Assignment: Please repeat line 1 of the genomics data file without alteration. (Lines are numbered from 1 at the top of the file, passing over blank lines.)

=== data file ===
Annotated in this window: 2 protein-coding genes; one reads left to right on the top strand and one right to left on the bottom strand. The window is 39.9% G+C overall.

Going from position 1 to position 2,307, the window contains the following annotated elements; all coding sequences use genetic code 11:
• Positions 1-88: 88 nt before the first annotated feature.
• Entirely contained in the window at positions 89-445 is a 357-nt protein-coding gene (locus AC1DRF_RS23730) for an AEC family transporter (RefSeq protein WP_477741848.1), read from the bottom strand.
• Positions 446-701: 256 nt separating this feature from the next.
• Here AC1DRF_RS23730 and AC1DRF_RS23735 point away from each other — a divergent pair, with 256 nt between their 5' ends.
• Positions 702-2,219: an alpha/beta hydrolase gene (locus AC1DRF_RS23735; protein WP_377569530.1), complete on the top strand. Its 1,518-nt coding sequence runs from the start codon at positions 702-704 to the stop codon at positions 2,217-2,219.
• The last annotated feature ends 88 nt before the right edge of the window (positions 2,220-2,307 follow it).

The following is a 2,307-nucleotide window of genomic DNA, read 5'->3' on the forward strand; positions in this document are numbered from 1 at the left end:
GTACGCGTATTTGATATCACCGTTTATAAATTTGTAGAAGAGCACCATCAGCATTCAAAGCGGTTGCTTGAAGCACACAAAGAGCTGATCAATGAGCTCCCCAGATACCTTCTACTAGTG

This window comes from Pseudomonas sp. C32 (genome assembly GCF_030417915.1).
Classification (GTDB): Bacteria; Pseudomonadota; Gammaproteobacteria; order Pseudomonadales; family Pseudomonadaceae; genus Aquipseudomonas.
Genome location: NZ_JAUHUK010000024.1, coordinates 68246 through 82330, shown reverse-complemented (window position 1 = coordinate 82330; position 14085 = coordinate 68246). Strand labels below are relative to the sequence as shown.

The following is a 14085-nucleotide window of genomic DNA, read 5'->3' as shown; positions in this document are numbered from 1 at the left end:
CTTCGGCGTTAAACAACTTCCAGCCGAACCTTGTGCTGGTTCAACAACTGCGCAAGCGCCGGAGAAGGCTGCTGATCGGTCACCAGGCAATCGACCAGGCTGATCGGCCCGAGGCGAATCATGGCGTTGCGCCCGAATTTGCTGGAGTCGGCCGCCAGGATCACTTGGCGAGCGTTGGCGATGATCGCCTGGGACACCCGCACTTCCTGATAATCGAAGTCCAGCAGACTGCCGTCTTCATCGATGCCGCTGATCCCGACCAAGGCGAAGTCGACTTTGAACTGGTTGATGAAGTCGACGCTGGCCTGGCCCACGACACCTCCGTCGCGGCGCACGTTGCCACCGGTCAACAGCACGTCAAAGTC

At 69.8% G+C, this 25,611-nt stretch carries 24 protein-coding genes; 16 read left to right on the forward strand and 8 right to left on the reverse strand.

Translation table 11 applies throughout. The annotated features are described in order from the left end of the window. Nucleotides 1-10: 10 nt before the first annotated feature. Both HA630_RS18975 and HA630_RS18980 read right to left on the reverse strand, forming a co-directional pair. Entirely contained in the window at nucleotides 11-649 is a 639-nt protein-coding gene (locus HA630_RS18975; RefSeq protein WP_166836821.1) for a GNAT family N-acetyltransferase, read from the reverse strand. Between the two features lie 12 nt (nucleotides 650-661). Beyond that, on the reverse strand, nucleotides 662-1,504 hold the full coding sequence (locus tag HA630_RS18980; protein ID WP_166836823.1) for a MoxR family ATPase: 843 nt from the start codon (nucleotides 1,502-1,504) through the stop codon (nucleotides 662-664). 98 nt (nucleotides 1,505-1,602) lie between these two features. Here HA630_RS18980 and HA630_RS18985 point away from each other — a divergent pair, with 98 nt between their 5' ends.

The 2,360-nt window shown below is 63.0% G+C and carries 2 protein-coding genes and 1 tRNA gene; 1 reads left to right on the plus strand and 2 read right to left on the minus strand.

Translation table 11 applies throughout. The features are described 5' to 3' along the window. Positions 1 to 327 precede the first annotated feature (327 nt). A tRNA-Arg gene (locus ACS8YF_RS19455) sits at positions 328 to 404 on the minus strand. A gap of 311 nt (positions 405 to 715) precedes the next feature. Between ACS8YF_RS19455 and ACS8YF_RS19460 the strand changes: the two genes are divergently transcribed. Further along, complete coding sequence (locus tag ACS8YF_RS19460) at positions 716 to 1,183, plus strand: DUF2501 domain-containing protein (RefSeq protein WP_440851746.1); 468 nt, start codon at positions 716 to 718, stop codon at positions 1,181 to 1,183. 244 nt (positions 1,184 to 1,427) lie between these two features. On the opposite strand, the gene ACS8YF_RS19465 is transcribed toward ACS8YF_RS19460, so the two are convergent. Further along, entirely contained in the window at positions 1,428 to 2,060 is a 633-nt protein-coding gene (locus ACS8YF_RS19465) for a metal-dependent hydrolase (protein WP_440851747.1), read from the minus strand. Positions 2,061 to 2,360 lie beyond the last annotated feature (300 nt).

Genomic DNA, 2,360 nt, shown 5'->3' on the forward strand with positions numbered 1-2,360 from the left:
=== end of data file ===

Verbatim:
Annotated in this window: 2 protein-coding genes; one reads left to right on the top strand and one right to left on the bottom strand. The window is 39.9% G+C overall.